Finding the right counselor takes time and energy


September 17, 1991|By Barbara Turk, M.S.

You've got some problems to sort through, maybe at home, or perhaps at work. Others suggest that you get counseling. You do need help, but the idea of a counselor bugs you. First of all, you don't want a stranger knowing your business. And you certainly don't want to see some burned out flower-child who's all huggy-touchy-feely, or a shrink type who'll dissect your brain and blame everything on your parents. But, most of all, you don't want some know-it-all telling you how to run your life.

An appropriate counselor would not fall into the above categories. A counselor's job in helping you sort through "problems of living" is to aid you in finding your own solutions to those problems. This involves listening, discussing feelings and alternatives, and sometimes, teaching a client skills.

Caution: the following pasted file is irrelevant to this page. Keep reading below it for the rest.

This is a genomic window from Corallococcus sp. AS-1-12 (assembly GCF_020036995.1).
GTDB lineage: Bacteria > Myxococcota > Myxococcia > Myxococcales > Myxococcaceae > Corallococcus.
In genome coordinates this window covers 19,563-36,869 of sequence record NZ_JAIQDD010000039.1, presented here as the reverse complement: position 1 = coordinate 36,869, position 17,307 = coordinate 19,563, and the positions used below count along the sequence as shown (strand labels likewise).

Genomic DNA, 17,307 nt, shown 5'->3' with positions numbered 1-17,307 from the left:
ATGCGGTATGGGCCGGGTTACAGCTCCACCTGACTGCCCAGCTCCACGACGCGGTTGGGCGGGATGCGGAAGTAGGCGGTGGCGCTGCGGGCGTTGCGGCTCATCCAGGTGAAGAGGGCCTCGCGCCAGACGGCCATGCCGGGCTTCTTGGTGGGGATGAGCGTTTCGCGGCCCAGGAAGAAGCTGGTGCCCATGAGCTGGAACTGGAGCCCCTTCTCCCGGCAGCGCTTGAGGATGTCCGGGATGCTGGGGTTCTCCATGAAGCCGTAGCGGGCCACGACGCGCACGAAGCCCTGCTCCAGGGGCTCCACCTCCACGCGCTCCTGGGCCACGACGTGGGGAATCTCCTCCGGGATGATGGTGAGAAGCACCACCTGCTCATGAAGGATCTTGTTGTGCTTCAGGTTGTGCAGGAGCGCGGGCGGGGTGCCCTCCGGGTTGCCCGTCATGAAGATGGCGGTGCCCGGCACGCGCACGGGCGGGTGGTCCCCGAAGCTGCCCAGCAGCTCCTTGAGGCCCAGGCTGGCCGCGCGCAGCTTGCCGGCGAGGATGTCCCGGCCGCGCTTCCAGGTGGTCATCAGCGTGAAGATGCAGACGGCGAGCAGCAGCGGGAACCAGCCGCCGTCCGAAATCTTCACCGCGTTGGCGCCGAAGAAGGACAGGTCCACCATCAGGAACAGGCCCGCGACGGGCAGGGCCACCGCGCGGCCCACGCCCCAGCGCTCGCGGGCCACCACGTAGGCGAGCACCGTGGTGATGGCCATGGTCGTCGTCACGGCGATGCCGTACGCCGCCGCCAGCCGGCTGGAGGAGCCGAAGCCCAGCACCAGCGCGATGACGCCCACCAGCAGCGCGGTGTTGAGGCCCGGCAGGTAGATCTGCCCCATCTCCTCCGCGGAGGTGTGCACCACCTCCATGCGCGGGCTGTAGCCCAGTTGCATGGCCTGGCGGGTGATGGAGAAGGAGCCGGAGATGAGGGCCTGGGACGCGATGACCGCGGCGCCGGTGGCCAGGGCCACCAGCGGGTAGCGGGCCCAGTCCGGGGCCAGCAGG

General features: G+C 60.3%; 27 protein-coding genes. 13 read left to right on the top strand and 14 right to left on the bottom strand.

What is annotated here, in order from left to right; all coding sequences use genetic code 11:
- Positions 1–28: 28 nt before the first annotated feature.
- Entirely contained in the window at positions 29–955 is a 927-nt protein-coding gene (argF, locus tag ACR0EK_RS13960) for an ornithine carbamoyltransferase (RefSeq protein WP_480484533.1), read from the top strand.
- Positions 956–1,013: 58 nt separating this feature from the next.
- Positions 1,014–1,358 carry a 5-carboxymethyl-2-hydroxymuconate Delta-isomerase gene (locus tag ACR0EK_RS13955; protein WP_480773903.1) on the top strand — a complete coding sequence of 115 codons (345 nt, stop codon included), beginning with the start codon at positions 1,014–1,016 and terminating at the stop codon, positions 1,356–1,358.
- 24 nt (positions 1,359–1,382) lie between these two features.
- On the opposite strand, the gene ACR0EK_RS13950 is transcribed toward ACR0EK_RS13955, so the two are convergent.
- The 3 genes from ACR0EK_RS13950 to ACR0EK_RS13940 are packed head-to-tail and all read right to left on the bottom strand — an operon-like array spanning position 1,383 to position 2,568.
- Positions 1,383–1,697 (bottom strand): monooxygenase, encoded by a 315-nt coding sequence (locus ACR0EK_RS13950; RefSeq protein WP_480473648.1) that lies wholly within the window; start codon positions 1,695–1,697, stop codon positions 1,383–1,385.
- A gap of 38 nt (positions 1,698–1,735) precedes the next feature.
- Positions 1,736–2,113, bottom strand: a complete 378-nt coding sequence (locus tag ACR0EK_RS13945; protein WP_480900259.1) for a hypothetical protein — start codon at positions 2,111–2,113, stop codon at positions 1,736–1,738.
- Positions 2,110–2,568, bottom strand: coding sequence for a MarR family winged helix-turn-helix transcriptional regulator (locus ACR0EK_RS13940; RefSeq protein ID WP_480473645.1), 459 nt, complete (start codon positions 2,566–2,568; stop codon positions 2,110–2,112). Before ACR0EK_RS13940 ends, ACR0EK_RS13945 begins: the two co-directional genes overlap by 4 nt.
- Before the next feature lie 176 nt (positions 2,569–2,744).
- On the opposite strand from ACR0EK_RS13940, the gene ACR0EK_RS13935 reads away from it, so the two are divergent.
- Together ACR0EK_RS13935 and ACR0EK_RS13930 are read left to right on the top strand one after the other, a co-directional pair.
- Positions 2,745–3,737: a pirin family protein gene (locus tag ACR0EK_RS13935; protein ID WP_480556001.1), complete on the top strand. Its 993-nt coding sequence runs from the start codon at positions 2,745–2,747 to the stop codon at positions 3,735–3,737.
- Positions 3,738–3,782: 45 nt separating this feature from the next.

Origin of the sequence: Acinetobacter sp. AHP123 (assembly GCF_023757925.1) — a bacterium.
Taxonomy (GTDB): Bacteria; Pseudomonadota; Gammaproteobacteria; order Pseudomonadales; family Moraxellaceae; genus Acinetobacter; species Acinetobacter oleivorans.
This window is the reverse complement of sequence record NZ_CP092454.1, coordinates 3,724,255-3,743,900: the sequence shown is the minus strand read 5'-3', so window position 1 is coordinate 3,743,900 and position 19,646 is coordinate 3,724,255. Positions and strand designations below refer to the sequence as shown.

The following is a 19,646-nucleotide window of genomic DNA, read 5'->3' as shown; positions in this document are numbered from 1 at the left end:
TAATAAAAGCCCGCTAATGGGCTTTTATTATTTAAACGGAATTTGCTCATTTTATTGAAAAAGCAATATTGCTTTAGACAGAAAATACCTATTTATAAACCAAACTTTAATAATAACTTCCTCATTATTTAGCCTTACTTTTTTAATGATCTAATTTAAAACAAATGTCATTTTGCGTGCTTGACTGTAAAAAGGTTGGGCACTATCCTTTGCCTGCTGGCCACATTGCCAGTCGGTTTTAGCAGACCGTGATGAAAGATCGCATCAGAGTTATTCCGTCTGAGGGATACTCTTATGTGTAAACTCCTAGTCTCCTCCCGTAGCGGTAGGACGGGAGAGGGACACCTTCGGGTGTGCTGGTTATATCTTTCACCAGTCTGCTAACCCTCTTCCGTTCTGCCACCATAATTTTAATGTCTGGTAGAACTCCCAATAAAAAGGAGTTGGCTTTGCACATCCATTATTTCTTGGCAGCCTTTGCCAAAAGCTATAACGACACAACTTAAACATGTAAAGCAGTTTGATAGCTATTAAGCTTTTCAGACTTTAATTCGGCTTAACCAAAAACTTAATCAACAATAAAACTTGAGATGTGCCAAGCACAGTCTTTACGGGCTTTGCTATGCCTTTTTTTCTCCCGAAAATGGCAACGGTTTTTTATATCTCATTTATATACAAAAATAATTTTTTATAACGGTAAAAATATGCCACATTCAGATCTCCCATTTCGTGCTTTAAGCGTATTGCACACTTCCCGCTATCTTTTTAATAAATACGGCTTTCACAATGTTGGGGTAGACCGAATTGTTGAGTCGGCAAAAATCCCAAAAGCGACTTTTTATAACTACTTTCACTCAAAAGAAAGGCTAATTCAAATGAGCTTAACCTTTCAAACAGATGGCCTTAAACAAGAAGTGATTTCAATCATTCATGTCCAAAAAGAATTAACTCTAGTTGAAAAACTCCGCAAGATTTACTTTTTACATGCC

How do you find that kind of counselor? Try this:

* Get names from reliable friends, trusted professionals, or even through the yellow pages.

* Interview several counselors by phone, asking about their counseling approaches, field of specialization, credentials and fees.

* Choose the one who is best qualified to meet your particular needs and with whom you think you will be most comfortable (try two or three if necessary).

And, remember, a counselor's job is not to be in charge of your life, it's to help you be.

Barbara Turk is a psychotherapist in private practice.

Baltimore Sun Articles
Please note the green-lined linked article text has been applied commercially without any involvement from our newsroom editors, reporters or any other editorial staff.